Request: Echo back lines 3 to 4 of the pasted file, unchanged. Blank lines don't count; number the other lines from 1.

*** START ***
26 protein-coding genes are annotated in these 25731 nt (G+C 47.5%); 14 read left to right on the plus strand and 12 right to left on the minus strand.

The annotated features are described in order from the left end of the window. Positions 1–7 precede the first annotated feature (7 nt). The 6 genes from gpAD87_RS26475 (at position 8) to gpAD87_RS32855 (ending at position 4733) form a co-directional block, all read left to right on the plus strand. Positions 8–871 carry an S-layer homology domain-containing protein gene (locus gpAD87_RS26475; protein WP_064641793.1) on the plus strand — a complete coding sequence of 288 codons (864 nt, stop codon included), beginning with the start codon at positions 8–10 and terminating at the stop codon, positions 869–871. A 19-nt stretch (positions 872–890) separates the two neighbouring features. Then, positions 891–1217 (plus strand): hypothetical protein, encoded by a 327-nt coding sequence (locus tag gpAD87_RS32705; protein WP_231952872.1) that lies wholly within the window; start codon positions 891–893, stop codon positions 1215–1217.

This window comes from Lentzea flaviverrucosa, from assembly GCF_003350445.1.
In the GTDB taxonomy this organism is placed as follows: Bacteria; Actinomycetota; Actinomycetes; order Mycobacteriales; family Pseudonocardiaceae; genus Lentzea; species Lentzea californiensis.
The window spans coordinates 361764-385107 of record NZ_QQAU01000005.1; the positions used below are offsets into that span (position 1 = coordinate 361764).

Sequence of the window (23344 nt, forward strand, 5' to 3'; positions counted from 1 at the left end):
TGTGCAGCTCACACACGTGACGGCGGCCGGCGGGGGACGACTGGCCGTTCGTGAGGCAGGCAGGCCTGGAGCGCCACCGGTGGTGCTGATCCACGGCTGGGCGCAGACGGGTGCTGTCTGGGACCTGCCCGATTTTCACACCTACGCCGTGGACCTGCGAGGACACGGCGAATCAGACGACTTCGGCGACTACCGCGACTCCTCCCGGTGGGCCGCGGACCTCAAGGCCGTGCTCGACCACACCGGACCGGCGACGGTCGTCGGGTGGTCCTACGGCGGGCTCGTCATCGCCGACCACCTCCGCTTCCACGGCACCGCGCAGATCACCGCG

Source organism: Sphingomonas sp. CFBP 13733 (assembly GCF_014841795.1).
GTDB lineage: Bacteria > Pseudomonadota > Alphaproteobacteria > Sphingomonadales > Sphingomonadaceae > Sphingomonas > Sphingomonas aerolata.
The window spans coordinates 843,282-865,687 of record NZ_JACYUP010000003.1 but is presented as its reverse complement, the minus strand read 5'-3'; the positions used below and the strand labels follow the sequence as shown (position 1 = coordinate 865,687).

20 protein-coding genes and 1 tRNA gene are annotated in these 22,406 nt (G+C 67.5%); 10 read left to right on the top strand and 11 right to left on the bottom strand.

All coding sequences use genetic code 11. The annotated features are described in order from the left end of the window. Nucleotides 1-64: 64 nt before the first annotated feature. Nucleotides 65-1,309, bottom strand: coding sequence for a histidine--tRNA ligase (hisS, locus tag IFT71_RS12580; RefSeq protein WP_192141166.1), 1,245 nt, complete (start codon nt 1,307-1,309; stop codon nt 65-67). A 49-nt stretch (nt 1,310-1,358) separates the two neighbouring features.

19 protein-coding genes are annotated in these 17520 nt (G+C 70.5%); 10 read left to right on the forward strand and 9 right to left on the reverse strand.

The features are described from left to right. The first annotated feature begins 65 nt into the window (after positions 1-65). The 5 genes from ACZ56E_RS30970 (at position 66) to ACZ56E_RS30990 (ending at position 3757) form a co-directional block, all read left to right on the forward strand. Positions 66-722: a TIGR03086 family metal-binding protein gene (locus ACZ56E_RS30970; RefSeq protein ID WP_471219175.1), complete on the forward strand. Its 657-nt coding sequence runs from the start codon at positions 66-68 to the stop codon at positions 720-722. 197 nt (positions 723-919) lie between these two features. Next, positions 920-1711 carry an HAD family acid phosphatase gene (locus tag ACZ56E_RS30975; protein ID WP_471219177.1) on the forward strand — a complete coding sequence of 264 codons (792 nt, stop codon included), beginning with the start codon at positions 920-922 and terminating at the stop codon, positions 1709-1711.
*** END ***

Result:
This window comes from Lentzea flaviverrucosa, from assembly GCF_003350445.1.
In the GTDB taxonomy this organism is placed as follows: Bacteria; Actinomycetota; Actinomycetes; order Mycobacteriales; family Pseudonocardiaceae; genus Lentzea; species Lentzea californiensis.